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TrackNotes: On Saturday, We Saw 'The Greatest Horse Since Secretariat'

Man o' War, the original Big Red, is considered one of, if not the, greatest Thoroughbred race horses who ever lived.

You'll get a thoughtful debate by fans of the other Big Red, Secretariat, with one advantage being that there are still people alive who saw Secretariat.

We cry that horses don't run enough over too few years, but Man o' War himself never raced past three years old. He won 20, lost one, famously, to Upset. Man o' War, carrying 15 more pounds, zigged, Upset zagged, and the race was pretty much over. Fifty more yards, however . . .

We still vicariously enjoy Man o' War these days through Tiznow, a direct descendant and one of today's best sires. And we can pop in the DVD any time we want to enjoy Seabiscuit, with the climactic match race with War Admiral, Man o' War's son and a great sire himself. The circular tidiness of this all is most satisfying.

As if they could, our jaws gaped that much more Saturday, when race announcer Terry Spargo, in the runout, declared "We are seeing the Man o' War of the 21st century!"

On Saturday, Arrogate, in one of the most important races on the planet, ran the 10 furlongs of a lifetime in the Dubai World Cup at the magnificent Meydan Race Course. Group I, $10 million purse, $6 million to the winner. The son of Unbridled's Song, out of the Distorted Humor mare Bubbler, is now the richest race horse ever at more than $17 million, current or past dollars be damned.

A race by any horse in any lifetime. And how happy it is to say, our lifetime.

His race life? That's what sets you right down on your britches. Because without being greedy, we don't know what his future holds. Only he does, if they let him, and he's not saying.

Nose down coming out of the saddling shed, it looked like shyness, but he was protecting himself. He seemed to know, to be able to look down and away from the noise and the crowd and the buzz and the deafening hush that people, race fans, at Meydan and all around the world threw at him. Think he doesn't understand when people act differently when he walks into the room? SHHH, there he is, in loud and quiet voices.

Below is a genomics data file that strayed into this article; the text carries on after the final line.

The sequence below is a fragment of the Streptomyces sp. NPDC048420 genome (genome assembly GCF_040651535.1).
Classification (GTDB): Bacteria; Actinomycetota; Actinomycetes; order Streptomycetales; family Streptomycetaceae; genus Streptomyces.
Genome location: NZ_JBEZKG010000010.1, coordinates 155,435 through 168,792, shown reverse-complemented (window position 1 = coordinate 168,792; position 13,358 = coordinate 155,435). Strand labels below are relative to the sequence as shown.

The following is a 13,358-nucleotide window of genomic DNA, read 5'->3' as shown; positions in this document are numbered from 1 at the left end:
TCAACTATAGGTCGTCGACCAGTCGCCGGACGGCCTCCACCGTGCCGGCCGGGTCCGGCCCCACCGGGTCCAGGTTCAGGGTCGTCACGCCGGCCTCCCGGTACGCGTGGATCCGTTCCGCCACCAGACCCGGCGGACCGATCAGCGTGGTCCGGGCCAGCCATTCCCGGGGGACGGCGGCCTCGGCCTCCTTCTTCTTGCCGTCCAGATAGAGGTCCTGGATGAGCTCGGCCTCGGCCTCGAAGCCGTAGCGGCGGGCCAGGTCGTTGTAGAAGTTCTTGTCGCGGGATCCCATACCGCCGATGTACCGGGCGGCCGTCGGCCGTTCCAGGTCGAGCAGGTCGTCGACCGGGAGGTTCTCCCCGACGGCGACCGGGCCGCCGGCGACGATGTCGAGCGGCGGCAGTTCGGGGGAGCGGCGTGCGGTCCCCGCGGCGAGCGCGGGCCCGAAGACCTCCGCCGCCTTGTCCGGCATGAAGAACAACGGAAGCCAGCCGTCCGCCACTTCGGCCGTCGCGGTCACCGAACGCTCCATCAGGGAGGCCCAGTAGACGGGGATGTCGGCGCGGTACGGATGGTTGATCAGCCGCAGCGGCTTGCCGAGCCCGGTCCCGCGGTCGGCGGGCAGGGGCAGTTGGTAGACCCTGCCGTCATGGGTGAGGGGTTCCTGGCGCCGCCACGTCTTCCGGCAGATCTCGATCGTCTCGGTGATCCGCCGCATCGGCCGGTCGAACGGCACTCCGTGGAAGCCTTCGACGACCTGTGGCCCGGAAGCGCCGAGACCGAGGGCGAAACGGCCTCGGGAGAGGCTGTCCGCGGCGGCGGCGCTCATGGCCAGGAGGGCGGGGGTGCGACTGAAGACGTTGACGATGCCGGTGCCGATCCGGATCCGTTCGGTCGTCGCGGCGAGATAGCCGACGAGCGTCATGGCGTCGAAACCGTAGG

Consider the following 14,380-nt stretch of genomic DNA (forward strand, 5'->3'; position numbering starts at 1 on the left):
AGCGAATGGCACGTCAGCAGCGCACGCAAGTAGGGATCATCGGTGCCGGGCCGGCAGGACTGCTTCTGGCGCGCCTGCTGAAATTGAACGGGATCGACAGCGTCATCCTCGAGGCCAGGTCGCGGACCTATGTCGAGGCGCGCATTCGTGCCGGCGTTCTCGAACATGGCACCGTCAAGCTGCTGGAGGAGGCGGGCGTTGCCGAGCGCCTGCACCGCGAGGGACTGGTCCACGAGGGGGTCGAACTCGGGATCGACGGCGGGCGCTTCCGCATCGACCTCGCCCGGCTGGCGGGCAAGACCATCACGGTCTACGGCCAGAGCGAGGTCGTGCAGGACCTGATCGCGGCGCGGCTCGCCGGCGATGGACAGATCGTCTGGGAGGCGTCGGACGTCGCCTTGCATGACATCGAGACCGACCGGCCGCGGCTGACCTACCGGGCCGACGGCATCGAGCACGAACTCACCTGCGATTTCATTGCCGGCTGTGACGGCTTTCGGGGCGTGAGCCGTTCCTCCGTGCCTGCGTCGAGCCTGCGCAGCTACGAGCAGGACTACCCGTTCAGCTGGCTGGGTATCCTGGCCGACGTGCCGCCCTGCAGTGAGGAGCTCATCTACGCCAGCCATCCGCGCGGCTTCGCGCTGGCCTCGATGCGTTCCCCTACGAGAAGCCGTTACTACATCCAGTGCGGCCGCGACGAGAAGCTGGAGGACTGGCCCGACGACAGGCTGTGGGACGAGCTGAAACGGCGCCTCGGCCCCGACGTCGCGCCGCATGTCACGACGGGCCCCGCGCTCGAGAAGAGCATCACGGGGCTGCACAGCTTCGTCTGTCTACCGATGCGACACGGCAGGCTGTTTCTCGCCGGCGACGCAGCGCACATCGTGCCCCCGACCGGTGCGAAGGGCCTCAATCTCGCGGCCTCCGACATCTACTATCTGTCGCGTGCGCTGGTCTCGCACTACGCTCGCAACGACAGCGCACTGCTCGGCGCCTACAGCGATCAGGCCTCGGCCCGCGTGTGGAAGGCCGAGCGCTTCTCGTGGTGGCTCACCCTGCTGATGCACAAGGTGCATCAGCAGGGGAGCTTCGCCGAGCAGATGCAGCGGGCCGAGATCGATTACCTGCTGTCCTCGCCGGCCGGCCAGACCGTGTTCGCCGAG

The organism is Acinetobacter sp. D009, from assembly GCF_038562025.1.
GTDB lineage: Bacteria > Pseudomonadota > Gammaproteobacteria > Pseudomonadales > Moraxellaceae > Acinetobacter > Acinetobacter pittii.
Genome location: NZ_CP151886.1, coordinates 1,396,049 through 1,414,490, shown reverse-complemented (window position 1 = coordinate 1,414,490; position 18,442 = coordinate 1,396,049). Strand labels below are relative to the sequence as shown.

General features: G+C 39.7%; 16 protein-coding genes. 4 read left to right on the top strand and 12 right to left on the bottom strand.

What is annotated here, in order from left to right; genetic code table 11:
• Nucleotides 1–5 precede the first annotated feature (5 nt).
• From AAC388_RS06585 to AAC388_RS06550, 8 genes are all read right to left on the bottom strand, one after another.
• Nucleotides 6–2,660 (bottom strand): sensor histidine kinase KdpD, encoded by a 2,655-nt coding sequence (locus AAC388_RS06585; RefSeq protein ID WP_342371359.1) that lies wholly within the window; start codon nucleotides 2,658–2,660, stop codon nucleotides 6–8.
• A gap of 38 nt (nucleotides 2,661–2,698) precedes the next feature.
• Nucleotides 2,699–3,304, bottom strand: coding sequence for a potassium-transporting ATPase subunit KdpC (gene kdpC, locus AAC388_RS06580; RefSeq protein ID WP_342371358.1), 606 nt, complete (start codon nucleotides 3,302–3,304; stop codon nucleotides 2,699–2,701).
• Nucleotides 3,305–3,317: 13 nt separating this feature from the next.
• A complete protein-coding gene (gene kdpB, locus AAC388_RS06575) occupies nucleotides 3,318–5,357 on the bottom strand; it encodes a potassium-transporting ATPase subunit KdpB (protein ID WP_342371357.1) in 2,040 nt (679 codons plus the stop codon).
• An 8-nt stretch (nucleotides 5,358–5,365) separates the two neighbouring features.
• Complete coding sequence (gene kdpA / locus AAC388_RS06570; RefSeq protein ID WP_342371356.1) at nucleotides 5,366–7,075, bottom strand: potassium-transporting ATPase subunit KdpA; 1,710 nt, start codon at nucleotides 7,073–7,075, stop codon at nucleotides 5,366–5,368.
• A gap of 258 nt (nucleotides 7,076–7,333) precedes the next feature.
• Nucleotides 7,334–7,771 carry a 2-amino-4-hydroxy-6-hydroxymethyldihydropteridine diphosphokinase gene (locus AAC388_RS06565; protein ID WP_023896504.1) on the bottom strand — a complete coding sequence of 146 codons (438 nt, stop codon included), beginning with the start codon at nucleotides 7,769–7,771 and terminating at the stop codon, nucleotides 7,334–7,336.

All we do, rather foolishly, if you think about it, is project, divine the feelings and thoughts of the horse. But as much as he could, he told us yesterday what he was thinking.

These horses are very intelligent, so I'm thinking they just want to keep it simple: Let me run. And in this race, the biggest of them all, for money he doesn't understand even though money is a huge reason why they race, he was smart and neat and tidy, minutes later having to do all of the filthy, dirty, nasty work he had to do to win.

Arrogate was magnificent.

His jockey, Hall of Famer Mike Smith, his guardian, if you will, who got here knowing these things, said as much. "He gets better (at the pre-race)."

This was no la-di-da. He had a horrible trip, starting immediately in the first and second steps out, where races can be and are almost always lost.

"He's used to having a gate human (in the starting gate chute) and he didn't see one. He was looking all around," Smith said. Welcome to racing in a foreign land. No lead ponies, unless you beg for one, and no gate attendants.

The 9 horse, he didn't stumble, not unaware or anything, he just didn't launch. Keen, but not in a bad way, he's above that, Arrogate tried to make up for it right away and was immediately pinched, bumped mere steps out of the gate. He quickly was last in the field.

Smith, what were you thinking? This is where races, no matter who you ride, are lost.

Having ridden so many great ones, and aren't we lucky to have seen it, Smith channeled the lady.

"I missed the break completely," Smith said. "I said, 'I'm just going to ride him like Zenyatta. I had no choice but to just sit there and let him collect himself."